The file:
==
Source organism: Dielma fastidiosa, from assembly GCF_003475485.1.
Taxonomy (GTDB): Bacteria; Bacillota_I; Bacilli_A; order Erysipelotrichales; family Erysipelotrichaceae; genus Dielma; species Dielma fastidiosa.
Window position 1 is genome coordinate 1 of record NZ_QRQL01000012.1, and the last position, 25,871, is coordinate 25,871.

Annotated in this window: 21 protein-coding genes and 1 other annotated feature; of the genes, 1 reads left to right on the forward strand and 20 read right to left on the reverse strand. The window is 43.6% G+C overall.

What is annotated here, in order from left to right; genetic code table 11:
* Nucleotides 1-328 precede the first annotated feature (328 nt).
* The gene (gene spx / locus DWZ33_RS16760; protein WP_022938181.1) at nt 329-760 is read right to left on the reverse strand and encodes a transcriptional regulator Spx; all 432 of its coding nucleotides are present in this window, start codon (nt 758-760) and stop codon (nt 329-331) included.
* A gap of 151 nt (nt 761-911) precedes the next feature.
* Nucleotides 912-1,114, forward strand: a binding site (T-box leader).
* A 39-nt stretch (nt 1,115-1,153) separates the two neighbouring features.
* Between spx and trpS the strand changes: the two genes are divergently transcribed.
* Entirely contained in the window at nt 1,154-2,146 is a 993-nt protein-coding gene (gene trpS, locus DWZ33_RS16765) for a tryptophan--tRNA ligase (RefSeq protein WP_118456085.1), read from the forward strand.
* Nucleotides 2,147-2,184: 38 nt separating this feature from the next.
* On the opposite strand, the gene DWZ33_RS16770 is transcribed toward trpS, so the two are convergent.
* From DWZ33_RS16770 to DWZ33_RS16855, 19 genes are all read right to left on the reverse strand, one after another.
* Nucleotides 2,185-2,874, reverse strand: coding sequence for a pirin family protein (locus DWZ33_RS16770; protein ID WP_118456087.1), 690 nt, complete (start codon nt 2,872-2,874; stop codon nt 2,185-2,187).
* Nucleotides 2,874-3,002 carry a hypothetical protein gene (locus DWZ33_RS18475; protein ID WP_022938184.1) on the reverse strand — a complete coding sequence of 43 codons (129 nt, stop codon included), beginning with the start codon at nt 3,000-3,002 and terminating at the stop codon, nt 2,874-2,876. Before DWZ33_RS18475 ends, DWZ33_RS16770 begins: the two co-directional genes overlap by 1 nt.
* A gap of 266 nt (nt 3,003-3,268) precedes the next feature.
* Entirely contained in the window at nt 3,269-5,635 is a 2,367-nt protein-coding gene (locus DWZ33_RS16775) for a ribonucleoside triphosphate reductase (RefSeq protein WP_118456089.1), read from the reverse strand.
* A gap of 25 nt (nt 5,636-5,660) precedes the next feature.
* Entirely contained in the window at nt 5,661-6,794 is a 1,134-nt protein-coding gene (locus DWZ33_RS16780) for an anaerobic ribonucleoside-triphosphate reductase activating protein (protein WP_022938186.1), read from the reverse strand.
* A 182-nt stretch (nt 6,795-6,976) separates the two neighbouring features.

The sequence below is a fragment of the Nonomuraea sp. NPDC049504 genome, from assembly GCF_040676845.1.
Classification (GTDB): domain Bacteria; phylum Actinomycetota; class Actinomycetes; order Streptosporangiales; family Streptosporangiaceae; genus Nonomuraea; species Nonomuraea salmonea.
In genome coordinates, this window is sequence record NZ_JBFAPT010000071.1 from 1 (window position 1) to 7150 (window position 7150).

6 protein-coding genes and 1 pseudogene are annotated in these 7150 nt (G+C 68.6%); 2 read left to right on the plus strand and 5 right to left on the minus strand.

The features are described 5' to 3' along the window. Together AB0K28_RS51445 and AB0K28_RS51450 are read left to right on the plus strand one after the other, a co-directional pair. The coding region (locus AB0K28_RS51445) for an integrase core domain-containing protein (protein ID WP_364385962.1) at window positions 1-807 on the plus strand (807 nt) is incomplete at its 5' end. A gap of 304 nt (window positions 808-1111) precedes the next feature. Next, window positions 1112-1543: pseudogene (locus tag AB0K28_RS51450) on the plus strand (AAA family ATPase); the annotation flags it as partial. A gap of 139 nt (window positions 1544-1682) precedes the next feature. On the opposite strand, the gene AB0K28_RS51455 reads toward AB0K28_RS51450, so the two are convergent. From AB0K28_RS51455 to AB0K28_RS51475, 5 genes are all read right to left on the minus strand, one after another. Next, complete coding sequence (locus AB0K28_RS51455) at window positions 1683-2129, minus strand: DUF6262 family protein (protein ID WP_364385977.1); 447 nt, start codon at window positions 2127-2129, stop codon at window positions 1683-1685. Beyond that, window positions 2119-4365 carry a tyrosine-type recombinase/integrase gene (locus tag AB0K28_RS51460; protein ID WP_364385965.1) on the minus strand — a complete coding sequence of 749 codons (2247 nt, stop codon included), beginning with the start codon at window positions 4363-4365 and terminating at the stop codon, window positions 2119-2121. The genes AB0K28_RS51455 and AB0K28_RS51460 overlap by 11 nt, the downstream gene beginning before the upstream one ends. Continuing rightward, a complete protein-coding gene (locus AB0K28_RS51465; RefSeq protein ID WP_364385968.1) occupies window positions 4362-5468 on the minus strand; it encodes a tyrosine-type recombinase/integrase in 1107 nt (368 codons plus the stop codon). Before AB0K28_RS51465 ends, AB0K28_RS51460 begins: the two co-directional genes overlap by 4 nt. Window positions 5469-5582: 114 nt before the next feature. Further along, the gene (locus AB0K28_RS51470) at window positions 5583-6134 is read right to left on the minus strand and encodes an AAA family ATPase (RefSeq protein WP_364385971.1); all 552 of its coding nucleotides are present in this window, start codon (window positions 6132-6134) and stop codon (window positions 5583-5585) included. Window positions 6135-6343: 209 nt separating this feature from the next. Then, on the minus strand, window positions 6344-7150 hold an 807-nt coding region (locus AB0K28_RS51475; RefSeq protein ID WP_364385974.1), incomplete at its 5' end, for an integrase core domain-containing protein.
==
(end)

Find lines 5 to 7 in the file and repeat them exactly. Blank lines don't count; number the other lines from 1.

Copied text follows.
What is annotated here, in order from left to right; genetic code table 11:
* Nucleotides 1-328 precede the first annotated feature (328 nt).
* The gene (gene spx / locus DWZ33_RS16760; protein WP_022938181.1) at nt 329-760 is read right to left on the reverse strand and encodes a transcriptional regulator Spx; all 432 of its coding nucleotides are present in this window, start codon (nt 758-760) and stop codon (nt 329-331) included.